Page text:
Thoughts about street photography and devoted educator Henry Wessel

And briefly: Eliott Erwitt, Larry Fink, Garry Winogrand

I like to think of street photography as a way to glimpse the countless humans stories of people as they move through the world in their separate lives, each different and unknowable, but no less important than our own. When at it’s best, street photography can become a visual representation of “sonder” (one of my favorite words):

Sonder: The profound feeling of realizing that everyone, including strangers passing in the street, has a life as complex as one’s own, which they are constantly living despite one’s personal lack of awareness of it.

In other words, despite the fact that it feels like we’re the protagonist, we’re actually all bit actors with walk-on parts and small background stories. And, if you think about it, this is a good thing. Do you really want to be responsible for carrying the main storyline? I can barely remember my lines as it is.

Two examples of black and white street photography. The left one, made by Eliott Erwitt, features an elderly woman playing a slot machine that has the appearance of a cowboy. The right image, by Larry Fink, features a woman dancing, caught mid-spin, with her braid extending horizontally behind her.
Left: “USA. Las Vegas, Nevada. 1954” by Eliott Erwitt. Right: Image from “Social Graces” by Larry Fink. © Eliott Erwitt and © Larry Fink, respectively.

Elliot Erwitt and Larry Fink (RIP)

In the world of street photography, the ‘big names’ are Robert Frank, Henri Cartier-Bresson, Lee Freelander, Garry Winogrand, Elliott Erwitt, and Larry Fink. The images of these artists show the truth of the infinite stories of being human, in so much that photography can ever tell the truth (which, is to say, it never does). Regardless, their pictures are pure sonder.

I started writing this because both Erwitt and Fink died in November, 2023. A lot of folks have written about them in recent weeks, talking about their work and legacy and what they meant to street photography and to photography in general.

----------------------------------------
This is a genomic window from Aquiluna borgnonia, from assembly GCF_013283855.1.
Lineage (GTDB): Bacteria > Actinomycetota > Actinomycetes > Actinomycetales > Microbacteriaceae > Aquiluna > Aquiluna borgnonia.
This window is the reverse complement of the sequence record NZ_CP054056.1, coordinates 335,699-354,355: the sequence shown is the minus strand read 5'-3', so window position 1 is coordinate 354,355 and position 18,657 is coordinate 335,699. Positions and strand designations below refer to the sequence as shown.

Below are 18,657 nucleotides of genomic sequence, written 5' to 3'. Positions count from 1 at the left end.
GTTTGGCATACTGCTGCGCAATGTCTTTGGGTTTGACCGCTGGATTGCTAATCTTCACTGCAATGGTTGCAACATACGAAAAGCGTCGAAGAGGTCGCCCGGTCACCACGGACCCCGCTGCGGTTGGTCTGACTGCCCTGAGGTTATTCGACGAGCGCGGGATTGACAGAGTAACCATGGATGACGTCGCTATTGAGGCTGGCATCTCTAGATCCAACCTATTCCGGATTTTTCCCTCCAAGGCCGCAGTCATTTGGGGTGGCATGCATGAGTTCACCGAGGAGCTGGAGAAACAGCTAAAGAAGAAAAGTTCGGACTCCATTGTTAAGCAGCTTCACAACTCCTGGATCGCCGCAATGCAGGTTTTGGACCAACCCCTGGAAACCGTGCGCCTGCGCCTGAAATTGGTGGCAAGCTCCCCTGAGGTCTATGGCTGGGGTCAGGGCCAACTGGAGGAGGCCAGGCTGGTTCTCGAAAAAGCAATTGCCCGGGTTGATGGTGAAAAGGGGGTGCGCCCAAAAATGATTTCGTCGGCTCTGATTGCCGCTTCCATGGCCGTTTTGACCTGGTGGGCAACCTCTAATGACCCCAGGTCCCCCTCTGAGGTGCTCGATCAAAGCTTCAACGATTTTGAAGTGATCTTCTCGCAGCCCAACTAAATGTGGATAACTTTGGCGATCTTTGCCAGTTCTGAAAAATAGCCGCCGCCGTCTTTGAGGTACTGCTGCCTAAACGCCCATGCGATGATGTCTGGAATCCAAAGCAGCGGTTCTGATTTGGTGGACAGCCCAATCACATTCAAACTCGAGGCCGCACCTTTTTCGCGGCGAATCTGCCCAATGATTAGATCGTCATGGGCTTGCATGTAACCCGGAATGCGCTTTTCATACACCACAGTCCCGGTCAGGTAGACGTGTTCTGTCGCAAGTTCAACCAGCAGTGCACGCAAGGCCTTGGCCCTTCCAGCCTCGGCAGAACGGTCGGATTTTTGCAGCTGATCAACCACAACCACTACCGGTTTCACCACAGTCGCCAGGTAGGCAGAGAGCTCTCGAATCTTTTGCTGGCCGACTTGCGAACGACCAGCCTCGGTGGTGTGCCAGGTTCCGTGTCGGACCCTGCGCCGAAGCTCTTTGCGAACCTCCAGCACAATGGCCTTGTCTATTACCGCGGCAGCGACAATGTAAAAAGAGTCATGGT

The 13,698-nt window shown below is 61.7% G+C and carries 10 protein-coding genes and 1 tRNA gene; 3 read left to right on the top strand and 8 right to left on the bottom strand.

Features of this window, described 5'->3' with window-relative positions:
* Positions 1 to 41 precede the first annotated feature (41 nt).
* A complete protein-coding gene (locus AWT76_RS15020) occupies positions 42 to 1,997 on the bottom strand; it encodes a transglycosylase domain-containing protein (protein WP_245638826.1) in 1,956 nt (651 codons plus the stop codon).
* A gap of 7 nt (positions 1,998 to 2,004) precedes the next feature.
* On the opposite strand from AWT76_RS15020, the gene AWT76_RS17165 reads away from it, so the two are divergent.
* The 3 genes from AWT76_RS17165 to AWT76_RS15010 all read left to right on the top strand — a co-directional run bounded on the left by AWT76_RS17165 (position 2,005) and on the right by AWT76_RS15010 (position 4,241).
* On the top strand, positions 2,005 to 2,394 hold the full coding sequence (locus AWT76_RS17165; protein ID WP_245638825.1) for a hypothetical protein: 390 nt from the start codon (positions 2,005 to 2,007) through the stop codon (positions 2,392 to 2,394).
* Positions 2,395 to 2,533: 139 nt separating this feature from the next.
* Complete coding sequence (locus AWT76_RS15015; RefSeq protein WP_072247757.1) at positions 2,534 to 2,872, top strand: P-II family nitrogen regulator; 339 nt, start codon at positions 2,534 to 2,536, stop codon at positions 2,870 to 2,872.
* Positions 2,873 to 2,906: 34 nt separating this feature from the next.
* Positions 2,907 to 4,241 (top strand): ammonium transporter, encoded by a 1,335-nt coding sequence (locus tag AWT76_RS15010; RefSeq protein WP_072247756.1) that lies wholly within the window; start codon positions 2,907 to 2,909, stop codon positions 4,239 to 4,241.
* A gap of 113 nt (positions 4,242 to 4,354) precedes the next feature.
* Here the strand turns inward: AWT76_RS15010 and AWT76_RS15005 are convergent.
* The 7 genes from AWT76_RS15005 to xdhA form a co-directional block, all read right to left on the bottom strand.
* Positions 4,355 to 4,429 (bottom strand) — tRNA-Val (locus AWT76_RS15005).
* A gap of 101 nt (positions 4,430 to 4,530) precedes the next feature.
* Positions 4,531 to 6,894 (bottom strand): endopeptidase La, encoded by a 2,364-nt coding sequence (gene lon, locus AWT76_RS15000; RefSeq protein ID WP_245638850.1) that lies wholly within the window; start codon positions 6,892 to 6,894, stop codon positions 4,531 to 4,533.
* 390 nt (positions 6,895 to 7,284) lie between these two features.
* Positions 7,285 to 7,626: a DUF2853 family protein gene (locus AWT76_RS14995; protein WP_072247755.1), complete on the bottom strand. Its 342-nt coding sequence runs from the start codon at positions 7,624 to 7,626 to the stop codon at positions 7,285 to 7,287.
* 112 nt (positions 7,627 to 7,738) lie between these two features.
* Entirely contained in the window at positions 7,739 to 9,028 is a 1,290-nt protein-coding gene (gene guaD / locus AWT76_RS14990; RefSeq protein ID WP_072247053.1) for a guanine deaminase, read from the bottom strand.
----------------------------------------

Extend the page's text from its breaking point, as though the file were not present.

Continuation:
While thinking about how I could contribute to the conversation, I (belatedly) discovered the loss of another street photographer, Hank Wessel (d. 2018), my former teacher.

First, a bit about street photography

Street photography is an art of chance, luck, timing, skill…

Street photography is primarily concerned with making candid (unposed) photographs of people in a public space (e.g. ‘on the street’, though not all street photography is literally made there). As a genre, it features unstaged scenes and relies on random chance, active seeing, and perfect timing by the photographer. Street photographers hone quick reflexes and work with intuition. They develop the ability to anticipate how people and the environment will resolve into a photograph, and then react in realtime as a composition unfolds.

…for telling fleeting stories.

The moment you see captured in a street photograph might have only persisted for a fraction of a second before it was gone forever. That exact arrangement of those specific people, the quality of light and shadow, the precise position of the photographer and how the scene was framed–these never existed before and will never again. Street photography is literally the art of, “here one second, gone the next.”

Black and white street photography centered on a car. Inside the car are five passengers, each looking out of the car in directions. Centered in the frame is a young woman, looking directly into the camera. Behind her, two small boys look out of frame behind the car. A woman, driving, looks ahead.